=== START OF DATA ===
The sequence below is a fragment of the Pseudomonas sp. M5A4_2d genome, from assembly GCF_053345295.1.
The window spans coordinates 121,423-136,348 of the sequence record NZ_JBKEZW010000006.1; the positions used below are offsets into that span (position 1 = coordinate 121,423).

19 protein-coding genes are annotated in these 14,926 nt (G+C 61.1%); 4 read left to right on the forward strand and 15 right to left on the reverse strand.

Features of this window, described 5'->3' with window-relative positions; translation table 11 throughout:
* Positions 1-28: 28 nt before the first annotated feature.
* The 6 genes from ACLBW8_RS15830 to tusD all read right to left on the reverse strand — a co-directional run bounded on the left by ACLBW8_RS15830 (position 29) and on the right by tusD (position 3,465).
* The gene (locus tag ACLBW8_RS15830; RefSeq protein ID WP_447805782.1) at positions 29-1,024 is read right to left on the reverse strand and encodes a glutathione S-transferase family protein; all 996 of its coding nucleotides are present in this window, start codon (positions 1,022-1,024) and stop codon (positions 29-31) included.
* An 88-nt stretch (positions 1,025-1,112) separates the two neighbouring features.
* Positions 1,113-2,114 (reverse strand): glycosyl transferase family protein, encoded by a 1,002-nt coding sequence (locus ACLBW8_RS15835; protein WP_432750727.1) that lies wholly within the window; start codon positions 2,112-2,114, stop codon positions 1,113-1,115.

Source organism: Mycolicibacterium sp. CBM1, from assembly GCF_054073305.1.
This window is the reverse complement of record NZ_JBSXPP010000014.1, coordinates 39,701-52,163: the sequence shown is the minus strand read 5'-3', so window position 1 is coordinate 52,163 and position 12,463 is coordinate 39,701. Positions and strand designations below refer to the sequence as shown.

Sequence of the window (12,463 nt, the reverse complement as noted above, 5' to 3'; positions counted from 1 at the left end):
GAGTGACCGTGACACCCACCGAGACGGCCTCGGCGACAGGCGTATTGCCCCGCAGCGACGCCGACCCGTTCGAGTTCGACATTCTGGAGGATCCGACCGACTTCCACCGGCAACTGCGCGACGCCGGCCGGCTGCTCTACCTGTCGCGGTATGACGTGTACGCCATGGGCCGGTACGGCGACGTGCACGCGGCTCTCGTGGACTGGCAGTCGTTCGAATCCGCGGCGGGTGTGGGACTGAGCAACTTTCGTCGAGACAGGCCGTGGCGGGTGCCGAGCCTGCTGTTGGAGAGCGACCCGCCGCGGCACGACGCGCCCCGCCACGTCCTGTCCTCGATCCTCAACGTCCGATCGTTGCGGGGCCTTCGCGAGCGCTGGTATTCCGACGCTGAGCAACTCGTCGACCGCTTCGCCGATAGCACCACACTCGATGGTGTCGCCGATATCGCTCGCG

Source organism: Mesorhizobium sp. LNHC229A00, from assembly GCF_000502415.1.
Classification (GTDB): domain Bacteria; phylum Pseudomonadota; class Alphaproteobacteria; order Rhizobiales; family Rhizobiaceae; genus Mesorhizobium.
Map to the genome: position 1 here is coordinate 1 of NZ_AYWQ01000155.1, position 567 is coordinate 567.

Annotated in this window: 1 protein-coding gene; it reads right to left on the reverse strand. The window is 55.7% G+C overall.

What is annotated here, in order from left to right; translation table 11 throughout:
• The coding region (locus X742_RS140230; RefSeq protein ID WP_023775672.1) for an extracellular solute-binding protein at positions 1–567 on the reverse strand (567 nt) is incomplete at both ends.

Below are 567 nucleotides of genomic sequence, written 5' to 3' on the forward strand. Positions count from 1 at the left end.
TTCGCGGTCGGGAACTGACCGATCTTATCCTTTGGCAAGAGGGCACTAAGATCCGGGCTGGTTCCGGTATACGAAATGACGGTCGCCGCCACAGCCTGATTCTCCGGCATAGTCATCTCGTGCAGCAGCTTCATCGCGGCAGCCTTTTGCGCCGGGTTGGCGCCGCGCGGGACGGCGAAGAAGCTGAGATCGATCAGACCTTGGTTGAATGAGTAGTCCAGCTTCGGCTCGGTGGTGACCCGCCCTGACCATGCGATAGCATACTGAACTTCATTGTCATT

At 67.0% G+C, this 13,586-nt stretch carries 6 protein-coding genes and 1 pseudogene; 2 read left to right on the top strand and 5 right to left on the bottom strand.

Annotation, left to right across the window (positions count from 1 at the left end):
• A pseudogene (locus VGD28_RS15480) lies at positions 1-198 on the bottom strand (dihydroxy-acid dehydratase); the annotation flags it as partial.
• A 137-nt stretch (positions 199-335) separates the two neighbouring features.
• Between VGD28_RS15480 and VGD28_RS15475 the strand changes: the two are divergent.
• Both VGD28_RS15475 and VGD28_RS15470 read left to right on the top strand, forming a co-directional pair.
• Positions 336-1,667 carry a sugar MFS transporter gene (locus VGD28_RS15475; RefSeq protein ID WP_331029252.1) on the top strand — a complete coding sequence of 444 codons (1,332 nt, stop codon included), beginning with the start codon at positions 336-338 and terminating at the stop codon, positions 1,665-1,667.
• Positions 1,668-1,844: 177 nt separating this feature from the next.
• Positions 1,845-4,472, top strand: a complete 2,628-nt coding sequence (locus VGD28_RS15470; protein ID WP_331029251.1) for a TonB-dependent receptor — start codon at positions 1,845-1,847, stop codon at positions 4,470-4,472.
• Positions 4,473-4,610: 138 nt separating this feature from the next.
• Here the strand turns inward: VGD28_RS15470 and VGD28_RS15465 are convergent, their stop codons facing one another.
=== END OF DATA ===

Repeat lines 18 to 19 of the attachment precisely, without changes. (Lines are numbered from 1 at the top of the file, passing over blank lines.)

What is annotated here, in order from left to right; translation table 11 throughout:
• The coding region (locus X742_RS140230; RefSeq protein ID WP_023775672.1) for an extracellular solute-binding protein at positions 1–567 on the reverse strand (567 nt) is incomplete at both ends.